‘Love and Light and Potential’

Photo: Courtesy McHenry Family

Lyric McHenry, ’14, raised funds as an intern for Barack Obama’s presidential campaigns, studied race and ethnicity at Stanford, and later sought to digest complicated concepts about social and personal identity for mainstream audiences as a media professional.

A producer and an aspiring screenwriter who was admired for her intelligence, compassion and sense of humor, McHenry was found unconscious in New York City on August 14 and later pronounced dead. The medical examiner ruled her death an accident. She was 26.

“The thing that really set her apart was her ability to uplift other people and make them feel special and warm and supported,” says Maya Humes, ’14, MA ’14, who first met McHenry in seventh grade. “I was always so proud to be her friend,” Humes says.

Serena Kerrigan, who interned with McHenry at the media company Refinery29, echoes that sentiment. “There was something about her that was magnetic,” she says. “This environment can sometimes be competitive. Lyric was the antithesis of that. She was someone who picked you up.”

McHenry, a native of Los Angeles, majored in comparative studies in race and ethnicity (CSRE), writing her final paper on theories of visibility in the 2013 film 12 Years a Slave. Her adviser, professor of theater and performance studies Jennifer DeVere Brody, says McHenry had a “spirit of joy” and “the ability to take very complex ideas and translate them for a more general audience.”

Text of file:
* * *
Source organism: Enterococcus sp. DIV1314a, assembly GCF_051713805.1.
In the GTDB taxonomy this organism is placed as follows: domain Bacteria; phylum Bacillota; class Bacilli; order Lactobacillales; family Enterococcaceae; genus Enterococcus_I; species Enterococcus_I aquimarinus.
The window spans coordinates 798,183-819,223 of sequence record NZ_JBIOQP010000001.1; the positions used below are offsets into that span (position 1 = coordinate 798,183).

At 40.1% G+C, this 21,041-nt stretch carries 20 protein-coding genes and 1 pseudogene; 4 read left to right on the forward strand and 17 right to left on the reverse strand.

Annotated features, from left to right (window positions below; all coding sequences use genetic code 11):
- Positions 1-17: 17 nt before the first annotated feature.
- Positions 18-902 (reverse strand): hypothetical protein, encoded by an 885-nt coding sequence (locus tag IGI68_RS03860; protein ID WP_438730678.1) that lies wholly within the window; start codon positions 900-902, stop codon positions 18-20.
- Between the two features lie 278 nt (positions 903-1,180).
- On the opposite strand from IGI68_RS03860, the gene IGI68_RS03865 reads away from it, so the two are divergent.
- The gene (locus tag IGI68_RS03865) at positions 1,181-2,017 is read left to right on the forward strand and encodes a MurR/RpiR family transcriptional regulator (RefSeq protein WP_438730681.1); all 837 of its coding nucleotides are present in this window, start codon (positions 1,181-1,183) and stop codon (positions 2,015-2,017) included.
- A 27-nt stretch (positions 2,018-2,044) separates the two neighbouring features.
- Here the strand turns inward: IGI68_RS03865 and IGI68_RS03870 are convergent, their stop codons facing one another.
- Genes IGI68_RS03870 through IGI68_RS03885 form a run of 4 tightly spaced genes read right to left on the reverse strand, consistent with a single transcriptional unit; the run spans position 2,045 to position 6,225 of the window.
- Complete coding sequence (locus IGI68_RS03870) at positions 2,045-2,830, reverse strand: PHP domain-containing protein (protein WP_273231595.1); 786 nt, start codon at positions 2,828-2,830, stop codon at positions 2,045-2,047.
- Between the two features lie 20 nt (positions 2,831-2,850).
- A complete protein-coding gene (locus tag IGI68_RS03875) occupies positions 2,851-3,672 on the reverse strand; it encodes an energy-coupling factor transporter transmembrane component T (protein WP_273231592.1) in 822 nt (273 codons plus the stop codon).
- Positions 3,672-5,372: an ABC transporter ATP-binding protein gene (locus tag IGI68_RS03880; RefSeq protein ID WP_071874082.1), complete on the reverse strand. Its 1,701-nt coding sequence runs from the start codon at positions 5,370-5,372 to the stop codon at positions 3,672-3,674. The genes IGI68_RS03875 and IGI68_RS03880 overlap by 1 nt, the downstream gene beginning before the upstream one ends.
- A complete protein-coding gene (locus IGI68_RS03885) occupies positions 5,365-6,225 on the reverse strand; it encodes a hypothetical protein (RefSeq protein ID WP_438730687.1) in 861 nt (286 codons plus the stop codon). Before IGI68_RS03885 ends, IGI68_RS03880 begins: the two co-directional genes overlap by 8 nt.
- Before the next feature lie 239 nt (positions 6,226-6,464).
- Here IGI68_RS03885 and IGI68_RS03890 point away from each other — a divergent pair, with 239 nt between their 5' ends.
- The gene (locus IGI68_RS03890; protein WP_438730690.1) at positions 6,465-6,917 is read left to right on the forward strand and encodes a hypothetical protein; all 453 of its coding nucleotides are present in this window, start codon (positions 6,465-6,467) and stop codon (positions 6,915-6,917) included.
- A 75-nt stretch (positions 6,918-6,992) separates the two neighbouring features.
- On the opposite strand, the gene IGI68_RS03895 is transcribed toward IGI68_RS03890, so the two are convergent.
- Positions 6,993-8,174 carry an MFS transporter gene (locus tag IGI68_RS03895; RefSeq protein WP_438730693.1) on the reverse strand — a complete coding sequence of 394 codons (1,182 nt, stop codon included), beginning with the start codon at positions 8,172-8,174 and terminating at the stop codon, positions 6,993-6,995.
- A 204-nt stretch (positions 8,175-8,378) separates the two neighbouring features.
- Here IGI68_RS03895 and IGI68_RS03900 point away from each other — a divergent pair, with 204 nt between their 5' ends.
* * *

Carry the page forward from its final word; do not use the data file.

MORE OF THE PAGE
“She was very bright—sort of deceptively so in the sense that she was so warm and wore her knowledge and learning lightly,” Brody adds. “She was a very humble person who really cared about people and ideas and social justice.”

McHenry paved her career path with diverse experiences: She worked as an agent trainee for the United Talent Agency; in video production at Refinery29; and as a reality TV producer and personality, appearing on the E! show EJNYC.

At Refinery29, she hosted a video called “Lingo with Lyric,” interviewing New Yorkers about the term “post-race” and discussing the idea with her friend and former roommate Rob Franklin, ’15, and feminist Jamia Wilson.

“She was taking what she learned at Stanford and bringing that to a larger audience,” says Brody, who last saw McHenry in June when her former student came to CSRE’s graduation to support the newest class of alumni. “That’s who she was,” Brody says. “I remain devastated by her loss—someone with so much love and light and potential.”

McHenry’s legacy lives on, says Humes, who recently decided to move from marketing into politics, a change she says McHenry had encouraged her to make. “When she was alive, I didn’t have her voice in my head consciously like I do now.” 

McHenry is survived by her parents, Doug, ’73, and Jennifer McHenry, and two sisters, Maya McHenry and Tiffany Woodson.

Rebecca Beyer is a freelance writer in New York City.